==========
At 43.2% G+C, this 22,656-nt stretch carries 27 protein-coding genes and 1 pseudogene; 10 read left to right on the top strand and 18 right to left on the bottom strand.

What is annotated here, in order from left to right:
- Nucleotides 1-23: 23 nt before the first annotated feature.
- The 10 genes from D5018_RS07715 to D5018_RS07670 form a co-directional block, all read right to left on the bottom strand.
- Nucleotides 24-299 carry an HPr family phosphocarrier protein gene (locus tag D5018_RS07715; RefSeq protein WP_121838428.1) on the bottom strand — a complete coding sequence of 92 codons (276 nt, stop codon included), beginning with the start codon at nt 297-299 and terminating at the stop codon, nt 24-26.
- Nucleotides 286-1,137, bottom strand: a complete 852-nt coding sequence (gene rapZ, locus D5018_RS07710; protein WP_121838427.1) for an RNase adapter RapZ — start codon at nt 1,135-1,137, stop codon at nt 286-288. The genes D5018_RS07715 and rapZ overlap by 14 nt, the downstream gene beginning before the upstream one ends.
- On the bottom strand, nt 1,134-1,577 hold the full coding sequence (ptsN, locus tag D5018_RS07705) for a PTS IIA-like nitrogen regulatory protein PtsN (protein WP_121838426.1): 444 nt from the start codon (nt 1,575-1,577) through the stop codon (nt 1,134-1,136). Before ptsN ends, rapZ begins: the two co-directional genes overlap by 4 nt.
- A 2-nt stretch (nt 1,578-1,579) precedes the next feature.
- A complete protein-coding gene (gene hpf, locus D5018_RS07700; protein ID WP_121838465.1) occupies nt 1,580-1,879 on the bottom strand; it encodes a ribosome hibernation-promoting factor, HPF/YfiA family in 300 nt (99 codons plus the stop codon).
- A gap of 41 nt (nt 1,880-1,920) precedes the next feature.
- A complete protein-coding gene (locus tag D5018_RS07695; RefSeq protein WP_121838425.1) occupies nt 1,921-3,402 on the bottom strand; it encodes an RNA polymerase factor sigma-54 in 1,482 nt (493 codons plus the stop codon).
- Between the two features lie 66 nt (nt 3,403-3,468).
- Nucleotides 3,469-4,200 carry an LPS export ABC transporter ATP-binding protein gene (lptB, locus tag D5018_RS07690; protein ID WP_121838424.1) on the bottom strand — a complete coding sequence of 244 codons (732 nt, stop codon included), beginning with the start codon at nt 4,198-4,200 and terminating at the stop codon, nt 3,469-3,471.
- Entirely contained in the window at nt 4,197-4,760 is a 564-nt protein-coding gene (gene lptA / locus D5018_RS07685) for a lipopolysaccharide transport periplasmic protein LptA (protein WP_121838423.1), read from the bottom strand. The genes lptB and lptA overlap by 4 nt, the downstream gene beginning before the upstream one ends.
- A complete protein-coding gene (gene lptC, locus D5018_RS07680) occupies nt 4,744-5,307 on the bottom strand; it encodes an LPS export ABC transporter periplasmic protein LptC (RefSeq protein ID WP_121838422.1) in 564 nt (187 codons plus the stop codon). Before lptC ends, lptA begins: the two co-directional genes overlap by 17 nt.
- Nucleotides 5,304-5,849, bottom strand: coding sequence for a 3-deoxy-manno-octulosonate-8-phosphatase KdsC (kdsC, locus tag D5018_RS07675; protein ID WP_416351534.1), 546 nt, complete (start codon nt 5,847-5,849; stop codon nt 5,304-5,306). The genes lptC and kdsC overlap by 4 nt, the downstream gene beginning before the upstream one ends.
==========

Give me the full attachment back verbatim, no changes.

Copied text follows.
At 43.2% G+C, this 22,656-nt stretch carries 27 protein-coding genes and 1 pseudogene; 10 read left to right on the top strand and 18 right to left on the bottom strand.

What is annotated here, in order from left to right:
- Nucleotides 1-23: 23 nt before the first annotated feature.
- The 10 genes from D5018_RS07715 to D5018_RS07670 form a co-directional block, all read right to left on the bottom strand.
- Nucleotides 24-299 carry an HPr family phosphocarrier protein gene (locus tag D5018_RS07715; RefSeq protein WP_121838428.1) on the bottom strand — a complete coding sequence of 92 codons (276 nt, stop codon included), beginning with the start codon at nt 297-299 and terminating at the stop codon, nt 24-26.
- Nucleotides 286-1,137, bottom strand: a complete 852-nt coding sequence (gene rapZ, locus D5018_RS07710; protein WP_121838427.1) for an RNase adapter RapZ — start codon at nt 1,135-1,137, stop codon at nt 286-288. The genes D5018_RS07715 and rapZ overlap by 14 nt, the downstream gene beginning before the upstream one ends.
- On the bottom strand, nt 1,134-1,577 hold the full coding sequence (ptsN, locus tag D5018_RS07705) for a PTS IIA-like nitrogen regulatory protein PtsN (protein WP_121838426.1): 444 nt from the start codon (nt 1,575-1,577) through the stop codon (nt 1,134-1,136). Before ptsN ends, rapZ begins: the two co-directional genes overlap by 4 nt.
- A 2-nt stretch (nt 1,578-1,579) precedes the next feature.
- A complete protein-coding gene (gene hpf, locus D5018_RS07700; protein ID WP_121838465.1) occupies nt 1,580-1,879 on the bottom strand; it encodes a ribosome hibernation-promoting factor, HPF/YfiA family in 300 nt (99 codons plus the stop codon).
- A gap of 41 nt (nt 1,880-1,920) precedes the next feature.
- A complete protein-coding gene (locus tag D5018_RS07695; RefSeq protein WP_121838425.1) occupies nt 1,921-3,402 on the bottom strand; it encodes an RNA polymerase factor sigma-54 in 1,482 nt (493 codons plus the stop codon).
- Between the two features lie 66 nt (nt 3,403-3,468).
- Nucleotides 3,469-4,200 carry an LPS export ABC transporter ATP-binding protein gene (lptB, locus tag D5018_RS07690; protein ID WP_121838424.1) on the bottom strand — a complete coding sequence of 244 codons (732 nt, stop codon included), beginning with the start codon at nt 4,198-4,200 and terminating at the stop codon, nt 3,469-3,471.
- Entirely contained in the window at nt 4,197-4,760 is a 564-nt protein-coding gene (gene lptA / locus D5018_RS07685) for a lipopolysaccharide transport periplasmic protein LptA (protein WP_121838423.1), read from the bottom strand. The genes lptB and lptA overlap by 4 nt, the downstream gene beginning before the upstream one ends.
- A complete protein-coding gene (gene lptC, locus D5018_RS07680) occupies nt 4,744-5,307 on the bottom strand; it encodes an LPS export ABC transporter periplasmic protein LptC (RefSeq protein ID WP_121838422.1) in 564 nt (187 codons plus the stop codon). Before lptC ends, lptA begins: the two co-directional genes overlap by 17 nt.
- Nucleotides 5,304-5,849, bottom strand: coding sequence for a 3-deoxy-manno-octulosonate-8-phosphatase KdsC (kdsC, locus tag D5018_RS07675; protein ID WP_416351534.1), 546 nt, complete (start codon nt 5,847-5,849; stop codon nt 5,304-5,306). The genes lptC and kdsC overlap by 4 nt, the downstream gene beginning before the upstream one ends.